This engagement at Confederate States supply depot at Honey Springs resulted in a Union victory. Writing in his official report General Blunt noted: “the 1st Kansas Colored, particularly distinguished itself…Their coolness and bravery I have never seen surpassed.”
General U.S. Grant’s Army marched passed Windsor in route to the Vicksburg Campaign in 1863.
African-American solders serving in the 54th Massachusetts Regiment and other U.S.C.T. regiments are buried in this part of the cemetery. General Lee’s family owned Arlington Plantation; the Federal Government confiscated the property at the beginning of the Civil War and slaves from the surrounding countryside flocked to it to become emancipated. Many died in the Freedman’s Village located near Section 27 and their government issued headstones was inscribed with their names and the word “Civilian” or “Citizen”.
May 12-13, 1865
U.S.C.T. 62nd Infantry
It was near this position that Confederate forces from Brownsville met Union Army forces for the last military action of the Civil War.
July 13, 14 and 15, 1864
U.S.C.T. 59th, 61st and 68th Infantry
Today Tupelo is best known as the birthplace of Elvis Presley. During the Civil War it was and is today and important rail route for which both sides fought for control.
May 22 to July 8, 1863
U.S.C.T. 73rd (1st Louisiana Native Guards), 75th (3rd Louisiana Native Guards), 78th, 79th (old), 80th, 81st, 82nd and 95th
This is the view of Telegraph Road coming from the Port Hudson settlement and river batteries to the earth works located on a bluff; all were built with slave labor. The capture of these fortifications was the objective of the Union Army from May 22 to July 8, 1863 when Port Hudson surrendered after the fall of Vicksburg on July 4, 1863.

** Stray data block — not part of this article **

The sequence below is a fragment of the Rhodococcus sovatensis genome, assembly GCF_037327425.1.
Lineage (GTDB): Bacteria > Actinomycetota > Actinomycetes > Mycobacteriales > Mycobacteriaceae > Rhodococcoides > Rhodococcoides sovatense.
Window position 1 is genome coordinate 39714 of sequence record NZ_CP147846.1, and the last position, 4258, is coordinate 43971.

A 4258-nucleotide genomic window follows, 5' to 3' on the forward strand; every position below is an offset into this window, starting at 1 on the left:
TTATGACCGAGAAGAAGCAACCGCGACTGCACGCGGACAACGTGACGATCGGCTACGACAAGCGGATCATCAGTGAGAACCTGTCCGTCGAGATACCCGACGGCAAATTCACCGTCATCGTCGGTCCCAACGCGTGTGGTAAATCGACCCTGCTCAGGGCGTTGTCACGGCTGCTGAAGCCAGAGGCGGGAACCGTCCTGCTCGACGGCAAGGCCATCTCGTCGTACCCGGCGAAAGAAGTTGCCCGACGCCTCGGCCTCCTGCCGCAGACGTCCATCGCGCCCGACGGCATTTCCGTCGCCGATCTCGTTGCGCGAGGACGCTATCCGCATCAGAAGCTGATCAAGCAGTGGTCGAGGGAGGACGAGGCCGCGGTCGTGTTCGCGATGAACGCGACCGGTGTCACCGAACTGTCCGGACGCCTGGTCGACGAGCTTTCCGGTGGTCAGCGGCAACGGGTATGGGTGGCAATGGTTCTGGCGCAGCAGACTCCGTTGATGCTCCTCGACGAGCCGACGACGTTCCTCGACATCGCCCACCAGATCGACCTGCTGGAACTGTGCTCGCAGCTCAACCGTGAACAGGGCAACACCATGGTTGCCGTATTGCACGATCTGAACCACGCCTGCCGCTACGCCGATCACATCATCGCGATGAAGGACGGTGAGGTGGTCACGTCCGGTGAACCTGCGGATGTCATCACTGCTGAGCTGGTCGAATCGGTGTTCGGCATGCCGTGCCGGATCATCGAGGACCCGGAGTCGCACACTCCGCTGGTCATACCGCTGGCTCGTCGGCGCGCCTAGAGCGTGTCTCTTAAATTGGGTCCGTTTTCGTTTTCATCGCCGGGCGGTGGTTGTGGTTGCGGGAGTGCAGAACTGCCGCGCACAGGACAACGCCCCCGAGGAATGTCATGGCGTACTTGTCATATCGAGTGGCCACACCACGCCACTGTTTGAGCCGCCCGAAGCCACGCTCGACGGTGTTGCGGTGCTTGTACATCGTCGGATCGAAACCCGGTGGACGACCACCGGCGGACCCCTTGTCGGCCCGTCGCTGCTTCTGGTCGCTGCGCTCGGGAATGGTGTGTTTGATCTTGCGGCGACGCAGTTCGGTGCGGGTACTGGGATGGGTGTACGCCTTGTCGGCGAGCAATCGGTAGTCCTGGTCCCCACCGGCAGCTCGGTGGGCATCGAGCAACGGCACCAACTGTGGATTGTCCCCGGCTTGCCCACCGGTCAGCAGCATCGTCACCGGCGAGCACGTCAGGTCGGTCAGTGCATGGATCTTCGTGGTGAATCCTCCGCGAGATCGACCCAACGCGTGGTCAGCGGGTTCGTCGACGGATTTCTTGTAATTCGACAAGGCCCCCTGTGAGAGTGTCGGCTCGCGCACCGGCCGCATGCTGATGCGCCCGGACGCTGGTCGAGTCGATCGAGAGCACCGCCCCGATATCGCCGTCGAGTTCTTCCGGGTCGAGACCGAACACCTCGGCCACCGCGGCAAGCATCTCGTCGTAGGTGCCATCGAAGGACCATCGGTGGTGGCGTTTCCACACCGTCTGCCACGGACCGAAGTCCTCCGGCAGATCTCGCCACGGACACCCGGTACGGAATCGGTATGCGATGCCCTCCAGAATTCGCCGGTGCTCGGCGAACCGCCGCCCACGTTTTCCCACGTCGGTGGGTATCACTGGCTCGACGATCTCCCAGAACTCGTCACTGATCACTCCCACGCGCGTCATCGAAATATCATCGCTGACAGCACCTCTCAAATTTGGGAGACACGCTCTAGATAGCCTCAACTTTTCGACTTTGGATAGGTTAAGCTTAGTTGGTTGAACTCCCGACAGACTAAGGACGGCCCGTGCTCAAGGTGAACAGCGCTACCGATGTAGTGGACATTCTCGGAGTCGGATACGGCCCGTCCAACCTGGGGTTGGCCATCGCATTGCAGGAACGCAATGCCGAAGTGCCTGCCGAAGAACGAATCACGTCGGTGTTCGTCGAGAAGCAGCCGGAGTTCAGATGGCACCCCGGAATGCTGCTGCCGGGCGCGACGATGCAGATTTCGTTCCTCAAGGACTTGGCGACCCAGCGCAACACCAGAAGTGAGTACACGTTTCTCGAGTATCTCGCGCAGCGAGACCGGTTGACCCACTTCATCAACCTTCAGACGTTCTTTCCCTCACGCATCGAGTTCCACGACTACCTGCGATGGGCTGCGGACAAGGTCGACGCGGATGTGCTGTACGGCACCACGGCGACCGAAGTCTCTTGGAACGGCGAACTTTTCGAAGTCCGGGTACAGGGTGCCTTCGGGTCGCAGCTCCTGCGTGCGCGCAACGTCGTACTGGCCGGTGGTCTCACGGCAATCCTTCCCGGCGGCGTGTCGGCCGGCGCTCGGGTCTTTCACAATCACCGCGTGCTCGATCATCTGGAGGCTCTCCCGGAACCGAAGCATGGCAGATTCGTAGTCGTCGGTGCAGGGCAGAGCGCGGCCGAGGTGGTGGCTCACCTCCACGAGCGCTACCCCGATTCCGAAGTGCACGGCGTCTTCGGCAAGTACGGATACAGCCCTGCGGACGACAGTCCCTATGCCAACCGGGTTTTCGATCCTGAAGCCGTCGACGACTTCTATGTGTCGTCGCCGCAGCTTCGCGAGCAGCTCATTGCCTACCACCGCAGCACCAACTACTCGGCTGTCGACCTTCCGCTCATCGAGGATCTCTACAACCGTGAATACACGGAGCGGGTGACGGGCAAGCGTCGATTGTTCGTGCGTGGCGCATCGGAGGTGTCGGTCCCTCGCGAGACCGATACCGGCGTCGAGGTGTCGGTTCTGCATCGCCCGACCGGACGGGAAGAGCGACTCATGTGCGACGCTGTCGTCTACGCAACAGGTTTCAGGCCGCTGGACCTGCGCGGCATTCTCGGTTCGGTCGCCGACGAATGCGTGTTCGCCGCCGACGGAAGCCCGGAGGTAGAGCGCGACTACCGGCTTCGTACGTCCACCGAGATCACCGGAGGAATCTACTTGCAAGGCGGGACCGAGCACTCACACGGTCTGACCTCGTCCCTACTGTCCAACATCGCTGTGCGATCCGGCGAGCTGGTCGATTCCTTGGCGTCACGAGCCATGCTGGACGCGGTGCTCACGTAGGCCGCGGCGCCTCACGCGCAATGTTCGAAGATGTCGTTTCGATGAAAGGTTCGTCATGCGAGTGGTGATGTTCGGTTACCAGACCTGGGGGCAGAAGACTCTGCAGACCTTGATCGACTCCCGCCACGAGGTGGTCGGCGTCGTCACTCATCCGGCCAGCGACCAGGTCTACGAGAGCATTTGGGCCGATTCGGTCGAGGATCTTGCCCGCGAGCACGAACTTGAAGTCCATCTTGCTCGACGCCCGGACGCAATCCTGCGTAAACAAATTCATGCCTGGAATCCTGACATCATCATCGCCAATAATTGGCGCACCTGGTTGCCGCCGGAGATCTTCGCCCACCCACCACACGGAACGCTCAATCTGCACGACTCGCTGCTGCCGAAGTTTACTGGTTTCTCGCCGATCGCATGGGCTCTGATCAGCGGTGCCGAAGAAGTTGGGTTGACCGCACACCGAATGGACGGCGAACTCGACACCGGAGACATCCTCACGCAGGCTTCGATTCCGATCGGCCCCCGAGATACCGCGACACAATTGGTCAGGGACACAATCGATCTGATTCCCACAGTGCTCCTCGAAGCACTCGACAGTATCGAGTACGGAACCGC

U.S.C.T. 96th Infantry August 2 to 8, 1864y This fort located on Dauphin Island at the western entrance to Mobile Bay was built with the assistance of slave labor. By 1864 Mobile was one of the last ports open to blockade-runners bring in supplies to the Confederacy. Admiral David Farragut assembled a large strike force of solders and ships to capture the forts that guarded Mobile Bay. On August 3rd troops including the 96th landed near the fort and for the next 5 days a land and sea battle raged for control of Mobile Bay. Farragut on August 7 sent a boat bearing a truce flag with a demand for surrender, which was accepted by the Confederate command on August 8, 1863.
August 2 to 8, 1864
U.S.C.T. 96th Infantry
Natchez, Mississippi area slaves where freed in 1863 when Union Army forces occupied the city, many of these slaves joined the Union forces. Wilson Brown, a former slave joined the Union Navy and was awarded the Congressional Medal of Honor for his service at the battle of Mobile Bay.
July 1 and 2, 1863
U.S.C.T. 79th (new) Infantry also known as the 1st Kansas (Colored)
February 14, 1864
U.S, C.T. 49th Infantry
April 20, 1864
U.S.C.T. 63rd Infantry
May 15, 1865
U.S.C.T. 62nd Infantry
The pilings shown predate the Civil War and supported a bridge used by Union Army Regiments to move from their base in Brazos Santiago, which can be seen in the distance to mount an unsuccessful action against Fort Brown. The movement of these troops after Lee’s surrender at Appomattox on April 9 constitutes the last fighting of the Civil War.